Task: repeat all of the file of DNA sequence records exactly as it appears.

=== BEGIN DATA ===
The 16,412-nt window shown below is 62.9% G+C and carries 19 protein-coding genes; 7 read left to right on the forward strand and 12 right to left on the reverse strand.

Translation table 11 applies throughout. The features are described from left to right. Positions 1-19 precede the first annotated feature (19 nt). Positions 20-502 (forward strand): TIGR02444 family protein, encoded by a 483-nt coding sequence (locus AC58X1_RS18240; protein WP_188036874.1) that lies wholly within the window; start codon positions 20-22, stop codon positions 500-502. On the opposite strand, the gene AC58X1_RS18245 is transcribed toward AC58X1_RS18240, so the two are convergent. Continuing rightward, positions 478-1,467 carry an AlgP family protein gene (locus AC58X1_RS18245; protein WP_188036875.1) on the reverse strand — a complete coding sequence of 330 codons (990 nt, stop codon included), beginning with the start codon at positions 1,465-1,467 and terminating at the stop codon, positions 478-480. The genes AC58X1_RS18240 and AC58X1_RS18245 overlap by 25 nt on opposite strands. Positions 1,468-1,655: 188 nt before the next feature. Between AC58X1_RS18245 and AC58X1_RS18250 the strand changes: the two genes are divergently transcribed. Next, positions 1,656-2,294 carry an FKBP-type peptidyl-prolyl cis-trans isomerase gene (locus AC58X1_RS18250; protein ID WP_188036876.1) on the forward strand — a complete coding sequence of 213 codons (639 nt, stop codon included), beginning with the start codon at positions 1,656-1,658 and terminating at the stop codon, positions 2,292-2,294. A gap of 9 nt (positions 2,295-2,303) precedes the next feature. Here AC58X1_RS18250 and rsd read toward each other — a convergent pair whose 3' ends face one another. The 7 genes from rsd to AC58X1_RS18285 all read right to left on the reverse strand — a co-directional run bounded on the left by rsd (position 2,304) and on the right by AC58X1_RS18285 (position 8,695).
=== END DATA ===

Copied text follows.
The 16,412-nt window shown below is 62.9% G+C and carries 19 protein-coding genes; 7 read left to right on the forward strand and 12 right to left on the reverse strand.

Translation table 11 applies throughout. The features are described from left to right. Positions 1-19 precede the first annotated feature (19 nt). Positions 20-502 (forward strand): TIGR02444 family protein, encoded by a 483-nt coding sequence (locus AC58X1_RS18240; protein WP_188036874.1) that lies wholly within the window; start codon positions 20-22, stop codon positions 500-502. On the opposite strand, the gene AC58X1_RS18245 is transcribed toward AC58X1_RS18240, so the two are convergent. Continuing rightward, positions 478-1,467 carry an AlgP family protein gene (locus AC58X1_RS18245; protein WP_188036875.1) on the reverse strand — a complete coding sequence of 330 codons (990 nt, stop codon included), beginning with the start codon at positions 1,465-1,467 and terminating at the stop codon, positions 478-480. The genes AC58X1_RS18240 and AC58X1_RS18245 overlap by 25 nt on opposite strands. Positions 1,468-1,655: 188 nt before the next feature. Between AC58X1_RS18245 and AC58X1_RS18250 the strand changes: the two genes are divergently transcribed. Next, positions 1,656-2,294 carry an FKBP-type peptidyl-prolyl cis-trans isomerase gene (locus AC58X1_RS18250; protein ID WP_188036876.1) on the forward strand — a complete coding sequence of 213 codons (639 nt, stop codon included), beginning with the start codon at positions 1,656-1,658 and terminating at the stop codon, positions 2,292-2,294. A gap of 9 nt (positions 2,295-2,303) precedes the next feature. Here AC58X1_RS18250 and rsd read toward each other — a convergent pair whose 3' ends face one another. The 7 genes from rsd to AC58X1_RS18285 all read right to left on the reverse strand — a co-directional run bounded on the left by rsd (position 2,304) and on the right by AC58X1_RS18285 (position 8,695).